Atlanta, GA, USA
|Great set of WWII DVD's|
|Posted on: 1/25/2019 5:25:32 PM|
|I found this set of DVD's again and am watching them. They're British and very good and cheap...$12-$15 on Amazon for 3 DVD's. Mine actually are on 1 Blu-ray, but I don't see that as an option anymore.|
Battlefield: Great European Battles of WWII
There's a few sets in the Battlefield Series:
Battlefield: WWII Invasion
Battlefield: Great Sea Battles of WWII
Battlefield: Russia: The Eastern Front
Battlefield: - Vietnam: from Dien Bien Phu to Peace with Honor
Victoria, BC, Canada
|Re: Great set of WWII DVD's|
|Posted on: 2/17/2019 9:39:19 PM|
|Brian, that looks like it would be a good series indeed.|
Some years ago I bought four discs in a WW2 series by Eagle Rock Entertainment. I still haven't opened two of the four. But one of the four (Hitler's War, 2005) I would recommend (after a fashion) for serious European WW2 folks only. It was the one that stopped me watching the discs (I think there are something like 17 discs in total in what Eagle Rock calls their "War Zone" series.
When I watched Hitler's War, I was struck increasingly with the information and footage being shown. The presentation was seductive and the editing quite compelling. But eventually I found myself muttering words like "bullshit" more and more often.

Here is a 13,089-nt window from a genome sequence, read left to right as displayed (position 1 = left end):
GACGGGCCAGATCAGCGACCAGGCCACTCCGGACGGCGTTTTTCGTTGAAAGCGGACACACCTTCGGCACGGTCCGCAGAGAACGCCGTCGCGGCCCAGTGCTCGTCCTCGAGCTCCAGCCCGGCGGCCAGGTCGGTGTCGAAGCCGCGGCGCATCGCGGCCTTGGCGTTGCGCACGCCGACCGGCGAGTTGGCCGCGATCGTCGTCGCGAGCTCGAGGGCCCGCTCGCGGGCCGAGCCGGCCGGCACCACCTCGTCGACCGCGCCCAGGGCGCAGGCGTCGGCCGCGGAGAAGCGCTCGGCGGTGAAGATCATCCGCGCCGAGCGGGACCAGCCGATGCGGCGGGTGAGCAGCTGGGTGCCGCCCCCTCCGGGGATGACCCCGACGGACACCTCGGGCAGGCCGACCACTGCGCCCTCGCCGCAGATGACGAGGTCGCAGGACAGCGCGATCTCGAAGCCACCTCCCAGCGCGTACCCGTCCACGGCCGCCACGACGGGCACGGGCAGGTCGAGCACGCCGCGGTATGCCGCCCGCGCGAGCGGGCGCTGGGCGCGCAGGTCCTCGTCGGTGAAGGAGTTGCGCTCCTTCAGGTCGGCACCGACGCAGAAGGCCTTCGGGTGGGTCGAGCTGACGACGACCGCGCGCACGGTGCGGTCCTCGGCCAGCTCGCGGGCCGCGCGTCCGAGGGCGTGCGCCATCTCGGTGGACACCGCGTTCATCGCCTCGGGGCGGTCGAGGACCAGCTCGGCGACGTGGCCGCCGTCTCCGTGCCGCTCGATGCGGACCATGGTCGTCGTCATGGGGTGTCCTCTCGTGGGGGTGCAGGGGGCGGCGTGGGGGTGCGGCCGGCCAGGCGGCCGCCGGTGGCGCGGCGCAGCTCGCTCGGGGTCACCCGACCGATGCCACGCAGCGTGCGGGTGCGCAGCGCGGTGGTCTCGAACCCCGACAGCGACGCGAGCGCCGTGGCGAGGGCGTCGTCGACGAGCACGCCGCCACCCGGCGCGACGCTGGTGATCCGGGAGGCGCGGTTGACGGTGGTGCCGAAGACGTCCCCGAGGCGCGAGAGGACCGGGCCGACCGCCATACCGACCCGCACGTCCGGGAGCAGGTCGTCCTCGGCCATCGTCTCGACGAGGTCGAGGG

I've not had much luck tracking the history of this particular disc. But I think it is a David Irving production, or at least is based largely on his published Hitler's War. If I'm correct, that makes the disc both interesting and dangerous, and moves us from history to manipulation.
Irving lost much of his credibility as an historian in the years from 1975 to 1985, and further lost respect as his Holocaust denials became more blatant. He was often refused entry to various countries, and even if admitted was prohibited from speaking to certain issues. He was actually arrested in Victoria at one point. A Friday lunch buddy of mine, Bill, was at his speech that night, but left just scant minutes before Irving was taken into custody.
In 1996, Irving brought a suit against Penguin Books and the author Deborah Lipstadt. In her Denying the Holocaust, published by Penguin, she had named him as a Holocaust denier. The finding of the court was in Penguin/Lipstadt's favour.
One of Irving's earliest volumes created the historical climate in which the destruction of Dresden is still viewed. He has kept that controversy alive with two reissues of his work. I not this only because there has been a post that raised what happened at Dresden (MD's "This Day in History" in the General History thread).
Not trying to downplay the series you're recommending by any means. It's good to hear about a series from somebody who has good judgment.
I guess I'm just suggesting that there is some seductive stuff out there that just doesn't get it right, and that we should all be aware of that.
"We have met the enemy, and he is us." Walt Kelly.
"The Best Things in Life Aren't Things" Bumper sticker.